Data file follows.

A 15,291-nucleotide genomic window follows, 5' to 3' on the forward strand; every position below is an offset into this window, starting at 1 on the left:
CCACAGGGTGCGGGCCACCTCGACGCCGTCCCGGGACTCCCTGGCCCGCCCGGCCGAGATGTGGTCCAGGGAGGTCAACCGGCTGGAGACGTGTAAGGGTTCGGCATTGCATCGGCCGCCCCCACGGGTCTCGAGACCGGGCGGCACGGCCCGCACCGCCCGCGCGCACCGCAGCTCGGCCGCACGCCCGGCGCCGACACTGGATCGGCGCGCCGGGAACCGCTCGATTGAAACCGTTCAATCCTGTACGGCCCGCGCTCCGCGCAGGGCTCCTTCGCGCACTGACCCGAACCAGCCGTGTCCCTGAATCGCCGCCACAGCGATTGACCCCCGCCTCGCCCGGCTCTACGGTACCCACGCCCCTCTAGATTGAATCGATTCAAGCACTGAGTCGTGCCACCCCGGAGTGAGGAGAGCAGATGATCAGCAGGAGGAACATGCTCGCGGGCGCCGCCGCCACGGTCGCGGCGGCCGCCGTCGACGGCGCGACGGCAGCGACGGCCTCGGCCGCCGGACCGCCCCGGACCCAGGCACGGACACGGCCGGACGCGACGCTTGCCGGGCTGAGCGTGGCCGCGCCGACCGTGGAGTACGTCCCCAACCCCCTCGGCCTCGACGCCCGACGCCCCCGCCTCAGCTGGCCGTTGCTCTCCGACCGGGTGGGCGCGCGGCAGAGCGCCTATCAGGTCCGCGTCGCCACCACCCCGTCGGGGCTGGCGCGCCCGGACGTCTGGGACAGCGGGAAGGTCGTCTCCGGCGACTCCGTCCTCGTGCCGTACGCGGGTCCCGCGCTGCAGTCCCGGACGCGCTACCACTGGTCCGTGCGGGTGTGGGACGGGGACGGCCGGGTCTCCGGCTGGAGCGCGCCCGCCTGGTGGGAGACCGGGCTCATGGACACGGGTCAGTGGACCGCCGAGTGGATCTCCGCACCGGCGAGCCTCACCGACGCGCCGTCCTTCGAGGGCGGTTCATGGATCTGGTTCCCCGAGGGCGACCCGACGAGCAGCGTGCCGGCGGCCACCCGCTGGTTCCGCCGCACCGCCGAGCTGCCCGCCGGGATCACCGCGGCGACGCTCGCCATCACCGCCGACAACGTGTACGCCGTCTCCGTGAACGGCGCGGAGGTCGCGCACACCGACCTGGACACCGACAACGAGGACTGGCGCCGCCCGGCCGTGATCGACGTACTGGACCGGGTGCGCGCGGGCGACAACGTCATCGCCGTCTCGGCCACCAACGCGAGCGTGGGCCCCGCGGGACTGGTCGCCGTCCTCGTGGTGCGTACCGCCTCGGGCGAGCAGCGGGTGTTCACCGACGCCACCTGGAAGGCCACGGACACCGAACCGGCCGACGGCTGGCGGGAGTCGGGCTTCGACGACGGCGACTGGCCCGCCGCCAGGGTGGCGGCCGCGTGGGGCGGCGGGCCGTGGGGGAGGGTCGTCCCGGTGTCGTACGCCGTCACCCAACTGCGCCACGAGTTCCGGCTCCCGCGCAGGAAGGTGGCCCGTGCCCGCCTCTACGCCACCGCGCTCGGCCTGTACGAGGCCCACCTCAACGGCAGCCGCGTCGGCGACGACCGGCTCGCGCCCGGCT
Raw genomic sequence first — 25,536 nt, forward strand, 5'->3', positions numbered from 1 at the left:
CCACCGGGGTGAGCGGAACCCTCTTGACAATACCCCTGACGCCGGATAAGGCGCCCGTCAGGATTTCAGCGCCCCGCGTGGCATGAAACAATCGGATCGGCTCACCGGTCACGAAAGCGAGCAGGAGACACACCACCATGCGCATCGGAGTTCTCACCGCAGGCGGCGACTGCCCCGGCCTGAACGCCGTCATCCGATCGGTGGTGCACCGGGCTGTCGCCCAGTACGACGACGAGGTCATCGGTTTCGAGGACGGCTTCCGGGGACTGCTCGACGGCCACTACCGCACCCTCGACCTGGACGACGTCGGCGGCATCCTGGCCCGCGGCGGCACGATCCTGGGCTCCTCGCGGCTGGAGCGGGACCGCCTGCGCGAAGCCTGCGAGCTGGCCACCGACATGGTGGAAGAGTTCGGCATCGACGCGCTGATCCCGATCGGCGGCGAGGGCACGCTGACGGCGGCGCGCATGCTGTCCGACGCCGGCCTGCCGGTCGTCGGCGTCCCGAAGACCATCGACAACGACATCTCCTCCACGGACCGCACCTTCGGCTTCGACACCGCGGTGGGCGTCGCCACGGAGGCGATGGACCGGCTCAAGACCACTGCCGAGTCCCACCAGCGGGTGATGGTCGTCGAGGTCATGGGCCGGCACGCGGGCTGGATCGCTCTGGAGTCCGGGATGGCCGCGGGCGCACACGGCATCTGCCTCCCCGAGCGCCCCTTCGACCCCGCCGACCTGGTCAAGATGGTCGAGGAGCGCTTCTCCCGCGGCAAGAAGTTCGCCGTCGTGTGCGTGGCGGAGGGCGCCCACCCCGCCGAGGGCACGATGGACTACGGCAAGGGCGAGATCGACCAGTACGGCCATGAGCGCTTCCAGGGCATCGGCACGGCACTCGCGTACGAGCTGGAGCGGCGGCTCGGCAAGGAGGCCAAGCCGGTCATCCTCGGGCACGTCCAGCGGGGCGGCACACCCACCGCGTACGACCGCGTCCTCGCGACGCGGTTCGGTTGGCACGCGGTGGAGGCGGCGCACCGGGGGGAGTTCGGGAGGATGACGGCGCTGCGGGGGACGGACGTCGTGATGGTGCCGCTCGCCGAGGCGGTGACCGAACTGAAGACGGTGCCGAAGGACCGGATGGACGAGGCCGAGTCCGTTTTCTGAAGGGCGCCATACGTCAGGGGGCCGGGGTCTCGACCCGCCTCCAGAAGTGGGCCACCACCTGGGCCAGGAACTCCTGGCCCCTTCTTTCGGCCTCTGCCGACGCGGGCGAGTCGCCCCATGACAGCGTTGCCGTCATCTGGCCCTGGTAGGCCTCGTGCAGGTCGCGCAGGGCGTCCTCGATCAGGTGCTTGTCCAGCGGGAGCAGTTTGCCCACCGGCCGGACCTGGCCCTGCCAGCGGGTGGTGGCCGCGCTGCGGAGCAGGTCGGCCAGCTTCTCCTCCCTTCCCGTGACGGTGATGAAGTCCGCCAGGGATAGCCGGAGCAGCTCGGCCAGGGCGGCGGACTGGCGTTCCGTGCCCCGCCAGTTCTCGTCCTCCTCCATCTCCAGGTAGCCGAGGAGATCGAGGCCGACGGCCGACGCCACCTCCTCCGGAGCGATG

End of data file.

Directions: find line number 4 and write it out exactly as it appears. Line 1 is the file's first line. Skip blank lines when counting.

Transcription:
CCACCGGGGTGAGCGGAACCCTCTTGACAATACCCCTGACGCCGGATAAGGCGCCCGTCAGGATTTCAGCGCCCCGCGTGGCATGAAACAATCGGATCGGCTCACCGGTCACGAAAGCGAGCAGGAGACACACCACCATGCGCATCGGAGTTCTCACCGCAGGCGGCGACTGCCCCGGCCTGAACGCCGTCATCCGATCGGTGGTGCACCGGGCTGTCGCCCAGTACGACGACGAGGTCATCGGTTTCGAGGACGGCTTCCGGGGACTGCTCGACGGCCACTACCGCACCCTCGACCTGGACGACGTCGGCGGCATCCTGGCCCGCGGCGGCACGATCCTGGGCTCCTCGCGGCTGGAGCGGGACCGCCTGCGCGAAGCCTGCGAGCTGGCCACCGACATGGTGGAAGAGTTCGGCATCGACGCGCTGATCCCGATCGGCGGCGAGGGCACGCTGACGGCGGCGCGCATGCTGTCCGACGCCGGCCTGCCGGTCGTCGGCGTCCCGAAGACCATCGACAACGACATCTCCTCCACGGACCGCACCTTCGGCTTCGACACCGCGGTGGGCGTCGCCACGGAGGCGATGGACCGGCTCAAGACCACTGCCGAGTCCCACCAGCGGGTGATGGTCGTCGAGGTCATGGGCCGGCACGCGGGCTGGATCGCTCTGGAGTCCGGGATGGCCGCGGGCGCACACGGCATCTGCCTCCCCGAGCGCCCCTTCGACCCCGCCGACCTGGTCAAGATGGTCGAGGAGCGCTTCTCCCGCGGCAAGAAGTTCGCCGTCGTGTGCGTGGCGGAGGGCGCCCACCCCGCCGAGGGCACGATGGACTACGGCAAGGGCGAGATCGACCAGTACGGCCATGAGCGCTTCCAGGGCATCGGCACGGCACTCGCGTACGAGCTGGAGCGGCGGCTCGGCAAGGAGGCCAAGCCGGTCATCCTCGGGCACGTCCAGCGGGGCGGCACACCCACCGCGTACGACCGCGTCCTCGCGACGCGGTTCGGTTGGCACGCGGTGGAGGCGGCGCACCGGGGGGAGTTCGGGAGGATGACGGCGCTGCGGGGGACGGACGTCGTGATGGTGCCGCTCGCCGAGGCGGTGACCGAACTGAAGACGGTGCCGAAGGACCGGATGGACGAGGCCGAGTCCGTTTTCTGAAGGGCGCCATACGTCAGGGGGCCGGGGTCTCGACCCGCCTCCAGAAGTGGGCCACCACCTGGGCCAGGAACTCCTGGCCCCTTCTTTCGGCCTCTGCCGACGCGGGCGAGTCGCCCCATGACAGCGTTGCCGTCATCTGGCCCTGGTAGGCCTCGTGCAGGTCGCGCAGGGCGTCCTCGATCAGGTGCTTGTCCAGCGGGAGCAGTTTGCCCACCGGCCGGACCTGGCCCTGCCAGCGGGTGGTGGCCGCGCTGCGGAGCAGGTCGGCCAGCTTCTCCTCCCTTCCCGTGACGGTGATGAAGTCCGCCAGGGATAGCCGGAGCAGCTCGGCCAGGGCGGCGGACTGGCGTTCCGTGCCCCGCCAGTTCTCGTCCTCCTCCATCTCCAGGTAGCCGAGGAGATCGAGGCCGACGGCCGACGCCACCTCCTCCGGAGCGATG